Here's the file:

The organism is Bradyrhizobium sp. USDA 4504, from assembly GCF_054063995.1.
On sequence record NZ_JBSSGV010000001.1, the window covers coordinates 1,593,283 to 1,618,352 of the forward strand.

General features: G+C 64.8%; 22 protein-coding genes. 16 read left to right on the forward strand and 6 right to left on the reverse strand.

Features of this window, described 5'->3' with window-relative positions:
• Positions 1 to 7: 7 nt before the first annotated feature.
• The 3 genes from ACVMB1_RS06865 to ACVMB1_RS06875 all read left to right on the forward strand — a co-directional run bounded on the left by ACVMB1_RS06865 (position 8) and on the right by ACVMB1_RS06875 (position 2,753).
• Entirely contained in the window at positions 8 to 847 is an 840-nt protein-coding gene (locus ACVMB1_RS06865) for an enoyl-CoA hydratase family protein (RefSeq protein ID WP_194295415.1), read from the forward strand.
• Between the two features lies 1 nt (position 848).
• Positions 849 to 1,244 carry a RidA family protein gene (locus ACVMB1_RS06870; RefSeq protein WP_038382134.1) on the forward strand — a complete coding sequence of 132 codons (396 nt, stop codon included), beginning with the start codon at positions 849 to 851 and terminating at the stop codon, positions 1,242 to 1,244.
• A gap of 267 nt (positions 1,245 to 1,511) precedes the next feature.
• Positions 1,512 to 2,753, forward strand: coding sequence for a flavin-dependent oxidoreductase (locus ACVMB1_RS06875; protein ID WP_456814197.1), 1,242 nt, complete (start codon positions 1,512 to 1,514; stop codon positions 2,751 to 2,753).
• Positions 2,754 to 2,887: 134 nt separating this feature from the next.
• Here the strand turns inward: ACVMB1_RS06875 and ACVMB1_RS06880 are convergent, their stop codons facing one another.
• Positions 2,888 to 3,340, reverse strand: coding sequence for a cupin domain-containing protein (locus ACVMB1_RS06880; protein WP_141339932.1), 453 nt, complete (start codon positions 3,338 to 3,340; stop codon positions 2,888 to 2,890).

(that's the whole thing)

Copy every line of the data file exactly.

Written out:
The organism is Bradyrhizobium sp. USDA 4504, from assembly GCF_054063995.1.
On sequence record NZ_JBSSGV010000001.1, the window covers coordinates 1,593,283 to 1,618,352 of the forward strand.

General features: G+C 64.8%; 22 protein-coding genes. 16 read left to right on the forward strand and 6 right to left on the reverse strand.

Features of this window, described 5'->3' with window-relative positions:
• Positions 1 to 7: 7 nt before the first annotated feature.
• The 3 genes from ACVMB1_RS06865 to ACVMB1_RS06875 all read left to right on the forward strand — a co-directional run bounded on the left by ACVMB1_RS06865 (position 8) and on the right by ACVMB1_RS06875 (position 2,753).
• Entirely contained in the window at positions 8 to 847 is an 840-nt protein-coding gene (locus ACVMB1_RS06865) for an enoyl-CoA hydratase family protein (RefSeq protein ID WP_194295415.1), read from the forward strand.
• Between the two features lies 1 nt (position 848).
• Positions 849 to 1,244 carry a RidA family protein gene (locus ACVMB1_RS06870; RefSeq protein WP_038382134.1) on the forward strand — a complete coding sequence of 132 codons (396 nt, stop codon included), beginning with the start codon at positions 849 to 851 and terminating at the stop codon, positions 1,242 to 1,244.
• A gap of 267 nt (positions 1,245 to 1,511) precedes the next feature.
• Positions 1,512 to 2,753, forward strand: coding sequence for a flavin-dependent oxidoreductase (locus ACVMB1_RS06875; protein ID WP_456814197.1), 1,242 nt, complete (start codon positions 1,512 to 1,514; stop codon positions 2,751 to 2,753).
• Positions 2,754 to 2,887: 134 nt separating this feature from the next.
• Here the strand turns inward: ACVMB1_RS06875 and ACVMB1_RS06880 are convergent, their stop codons facing one another.
• Positions 2,888 to 3,340, reverse strand: coding sequence for a cupin domain-containing protein (locus ACVMB1_RS06880; protein WP_141339932.1), 453 nt, complete (start codon positions 3,338 to 3,340; stop codon positions 2,888 to 2,890).